Projects:Course projects are listed on the Projects page. Projects will be assigned to student teams (see below) and include weekly deliverables.
Deliverables are generally due on Monday at 10am, unless indicated otherwise on the project web page.
The deadline for deliverable submission is hard. Deliverables turned in after the due date/time will not be graded and will receive no credit. The clock on the server will be used as the reference clock.
All deliverables are to be submitted electronically by a designated team member while being logged into the team account on the server. Detailed submission instructions will be provided with each project description.
Teams:The programming projects in this course will be performed by student teams. Depending on course enrollment, teams of 4 to 6 students will be formed at the beginning of each project. Team work is an essential aspect of this class and every student needs to contribute to the team effort. While tasks may be assigned in a team to individual members, all members eventually share the responsibility for project deliverables. A team account will be provided on the server for each team to share data among the team members. Since teams will compete in the projects, sharing of data across teams is not permitted.
Exams:The course includes one midterm and one final examination, scheduled as listed on the Schedule page.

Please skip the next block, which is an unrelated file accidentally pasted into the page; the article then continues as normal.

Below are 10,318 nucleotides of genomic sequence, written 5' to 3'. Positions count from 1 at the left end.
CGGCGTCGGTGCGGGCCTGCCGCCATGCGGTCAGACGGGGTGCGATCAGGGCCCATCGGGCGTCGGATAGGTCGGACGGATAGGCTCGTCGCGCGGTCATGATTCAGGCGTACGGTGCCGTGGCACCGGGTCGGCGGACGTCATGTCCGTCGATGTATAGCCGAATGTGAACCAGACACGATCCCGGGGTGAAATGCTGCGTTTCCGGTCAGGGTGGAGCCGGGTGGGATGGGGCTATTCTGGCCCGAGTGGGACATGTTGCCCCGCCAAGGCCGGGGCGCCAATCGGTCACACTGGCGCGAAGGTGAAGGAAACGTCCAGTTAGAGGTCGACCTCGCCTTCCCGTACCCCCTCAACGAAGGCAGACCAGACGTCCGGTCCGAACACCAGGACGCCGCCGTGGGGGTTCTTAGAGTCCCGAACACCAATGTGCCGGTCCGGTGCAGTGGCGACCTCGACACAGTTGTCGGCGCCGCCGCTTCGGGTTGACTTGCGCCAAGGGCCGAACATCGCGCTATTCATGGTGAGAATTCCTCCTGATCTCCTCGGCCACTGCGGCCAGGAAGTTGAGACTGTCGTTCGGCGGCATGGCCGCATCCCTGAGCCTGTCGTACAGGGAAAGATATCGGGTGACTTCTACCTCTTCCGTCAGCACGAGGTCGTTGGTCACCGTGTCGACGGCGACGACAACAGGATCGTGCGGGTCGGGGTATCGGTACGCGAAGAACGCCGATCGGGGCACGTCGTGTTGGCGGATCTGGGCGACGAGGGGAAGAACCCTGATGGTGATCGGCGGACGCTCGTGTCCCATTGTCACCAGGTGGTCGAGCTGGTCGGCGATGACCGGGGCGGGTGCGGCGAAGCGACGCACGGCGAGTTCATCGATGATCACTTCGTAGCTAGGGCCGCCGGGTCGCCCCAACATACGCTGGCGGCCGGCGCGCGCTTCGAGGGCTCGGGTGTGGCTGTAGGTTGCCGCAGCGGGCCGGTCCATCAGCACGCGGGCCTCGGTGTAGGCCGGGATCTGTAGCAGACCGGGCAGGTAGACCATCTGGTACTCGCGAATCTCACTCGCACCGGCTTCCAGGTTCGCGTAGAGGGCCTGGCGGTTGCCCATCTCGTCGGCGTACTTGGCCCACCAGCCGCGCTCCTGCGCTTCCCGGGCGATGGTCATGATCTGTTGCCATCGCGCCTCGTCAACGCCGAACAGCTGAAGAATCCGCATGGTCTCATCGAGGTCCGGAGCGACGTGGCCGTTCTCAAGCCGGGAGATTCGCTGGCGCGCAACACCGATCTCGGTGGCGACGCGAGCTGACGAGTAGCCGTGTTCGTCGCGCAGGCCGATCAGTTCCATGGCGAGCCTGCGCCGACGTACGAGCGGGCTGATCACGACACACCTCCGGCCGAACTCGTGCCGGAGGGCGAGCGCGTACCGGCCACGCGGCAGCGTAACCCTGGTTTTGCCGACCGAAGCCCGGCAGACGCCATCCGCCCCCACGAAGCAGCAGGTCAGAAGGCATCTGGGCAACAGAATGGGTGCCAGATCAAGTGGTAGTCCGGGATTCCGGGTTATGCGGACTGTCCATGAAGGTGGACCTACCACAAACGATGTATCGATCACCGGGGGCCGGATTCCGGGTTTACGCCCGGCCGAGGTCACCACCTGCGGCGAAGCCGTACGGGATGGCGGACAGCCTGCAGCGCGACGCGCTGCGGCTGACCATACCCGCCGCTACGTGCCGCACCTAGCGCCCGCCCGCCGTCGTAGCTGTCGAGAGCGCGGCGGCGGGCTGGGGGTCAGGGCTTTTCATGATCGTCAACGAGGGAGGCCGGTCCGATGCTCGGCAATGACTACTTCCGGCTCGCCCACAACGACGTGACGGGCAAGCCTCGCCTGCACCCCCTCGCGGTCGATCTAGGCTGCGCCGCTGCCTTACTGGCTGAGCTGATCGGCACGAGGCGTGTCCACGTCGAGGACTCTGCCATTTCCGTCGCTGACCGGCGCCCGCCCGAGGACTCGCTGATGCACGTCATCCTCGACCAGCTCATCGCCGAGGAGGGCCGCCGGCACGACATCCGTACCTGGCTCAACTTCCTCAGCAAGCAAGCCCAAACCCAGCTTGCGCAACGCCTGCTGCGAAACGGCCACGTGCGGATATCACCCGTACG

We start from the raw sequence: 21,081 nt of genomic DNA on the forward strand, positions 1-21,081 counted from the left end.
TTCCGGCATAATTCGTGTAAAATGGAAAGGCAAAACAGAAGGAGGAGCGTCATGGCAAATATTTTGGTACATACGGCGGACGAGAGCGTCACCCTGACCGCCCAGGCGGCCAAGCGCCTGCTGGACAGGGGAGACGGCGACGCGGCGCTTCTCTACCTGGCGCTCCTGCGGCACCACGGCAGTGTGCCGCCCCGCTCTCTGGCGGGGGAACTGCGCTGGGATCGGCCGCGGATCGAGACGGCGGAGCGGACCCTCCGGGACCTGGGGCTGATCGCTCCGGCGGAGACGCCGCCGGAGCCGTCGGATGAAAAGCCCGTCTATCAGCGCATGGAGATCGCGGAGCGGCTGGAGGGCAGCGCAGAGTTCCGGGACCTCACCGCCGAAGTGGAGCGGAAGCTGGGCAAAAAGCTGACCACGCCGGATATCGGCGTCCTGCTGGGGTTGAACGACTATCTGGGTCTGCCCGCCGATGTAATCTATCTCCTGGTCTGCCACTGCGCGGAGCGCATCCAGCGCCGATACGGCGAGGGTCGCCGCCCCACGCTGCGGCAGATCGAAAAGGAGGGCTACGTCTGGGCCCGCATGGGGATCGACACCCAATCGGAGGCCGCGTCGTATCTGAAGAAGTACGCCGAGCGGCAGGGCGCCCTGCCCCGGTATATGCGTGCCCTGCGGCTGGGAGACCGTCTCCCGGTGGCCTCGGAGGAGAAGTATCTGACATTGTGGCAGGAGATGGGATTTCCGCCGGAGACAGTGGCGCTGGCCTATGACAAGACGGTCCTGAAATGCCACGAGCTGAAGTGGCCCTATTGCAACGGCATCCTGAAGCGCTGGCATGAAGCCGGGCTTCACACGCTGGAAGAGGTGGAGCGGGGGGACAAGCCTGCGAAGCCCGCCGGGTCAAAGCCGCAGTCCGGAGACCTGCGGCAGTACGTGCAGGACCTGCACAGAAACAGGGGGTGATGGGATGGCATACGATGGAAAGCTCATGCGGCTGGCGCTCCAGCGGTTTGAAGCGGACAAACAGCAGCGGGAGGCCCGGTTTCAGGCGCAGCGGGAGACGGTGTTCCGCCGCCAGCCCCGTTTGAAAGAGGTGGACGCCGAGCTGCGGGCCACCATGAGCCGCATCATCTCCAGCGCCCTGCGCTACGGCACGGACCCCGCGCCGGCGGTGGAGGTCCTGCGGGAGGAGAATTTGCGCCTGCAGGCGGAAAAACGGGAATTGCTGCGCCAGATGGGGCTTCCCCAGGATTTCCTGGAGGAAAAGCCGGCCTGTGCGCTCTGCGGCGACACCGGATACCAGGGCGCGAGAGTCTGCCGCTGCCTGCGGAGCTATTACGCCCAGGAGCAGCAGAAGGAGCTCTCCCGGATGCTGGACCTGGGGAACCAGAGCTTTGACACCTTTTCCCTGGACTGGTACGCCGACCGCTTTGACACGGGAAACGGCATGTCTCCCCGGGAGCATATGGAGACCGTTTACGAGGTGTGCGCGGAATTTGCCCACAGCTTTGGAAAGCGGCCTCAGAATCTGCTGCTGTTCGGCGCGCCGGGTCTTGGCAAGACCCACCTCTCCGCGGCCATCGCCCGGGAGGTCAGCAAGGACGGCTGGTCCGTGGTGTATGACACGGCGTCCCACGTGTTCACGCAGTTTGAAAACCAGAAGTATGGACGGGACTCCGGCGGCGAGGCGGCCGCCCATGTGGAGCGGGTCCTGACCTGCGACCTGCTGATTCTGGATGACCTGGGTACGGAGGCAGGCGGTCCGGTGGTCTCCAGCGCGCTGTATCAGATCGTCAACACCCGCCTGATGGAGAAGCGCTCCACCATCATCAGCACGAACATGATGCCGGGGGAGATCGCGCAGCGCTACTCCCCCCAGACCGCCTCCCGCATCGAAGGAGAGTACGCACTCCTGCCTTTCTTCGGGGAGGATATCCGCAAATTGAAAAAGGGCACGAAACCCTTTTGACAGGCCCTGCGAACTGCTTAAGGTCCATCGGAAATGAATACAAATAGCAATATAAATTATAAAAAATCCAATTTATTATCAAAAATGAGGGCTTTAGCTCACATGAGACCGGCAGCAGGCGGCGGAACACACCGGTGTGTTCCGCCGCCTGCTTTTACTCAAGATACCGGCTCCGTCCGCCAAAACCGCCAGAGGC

Exams will be short oral presentations of individual students at the computer terminal. Students need to explain their original contribution to the team, their original deliverable (source code and/or documentation), and answer questions. The individual contribution may be additionally assessed by TA feedback and/or peer review. The course instructor will assign an individual score for the exams after all exams are completed. An official photo ID is required for inspection.
Final examinations are administered during examination week at the time and place announced on the course schedule page.
Grading Policy:The final grade for the course will be calculated as a weighted sum of the points scored in participation, team deliverables, the midterm, and the final examination, as follows:
- 5% Participation (individual effort)
- 15% Midterm examination (individual effort)
- 30% Final examination (individual effort)
- 50% Programming projects (team effort)
Academic Honesty:Academic integrity is essential, as published by the Office of Academic Integrity and Student Conduct (AISC): Academic Integrity Information for Students.
The work you contribute to your team must be your own! Academic dishonesty includes, but is not limited to copying answers from another student, allowing another student to copy your answers, communicating exam answers to other students during an exam, attempting to use notes or other aids during an exam, or tampering with an exam after it has been corrected and then returning it for more credit.
While the projects will be graded based on team effort, exams are graded individually (see above). Thus, working together in the team is necessary (!) for the projects, but not allowed during the examinations.
Do not copy code across teams!
Course Material:All course material is for use in the context of this course only. Selling, preparing, or distributing for any commercial purpose course lecture notes or video or audio recordings of any course unless authorized by the University in advance and explicitly permitted by the course instructor in writing. The unauthorized sale or commercial distribution of course notes or recordings by a student is a violation of these Policies whether or not it was the student or someone else who prepared the notes or recordings.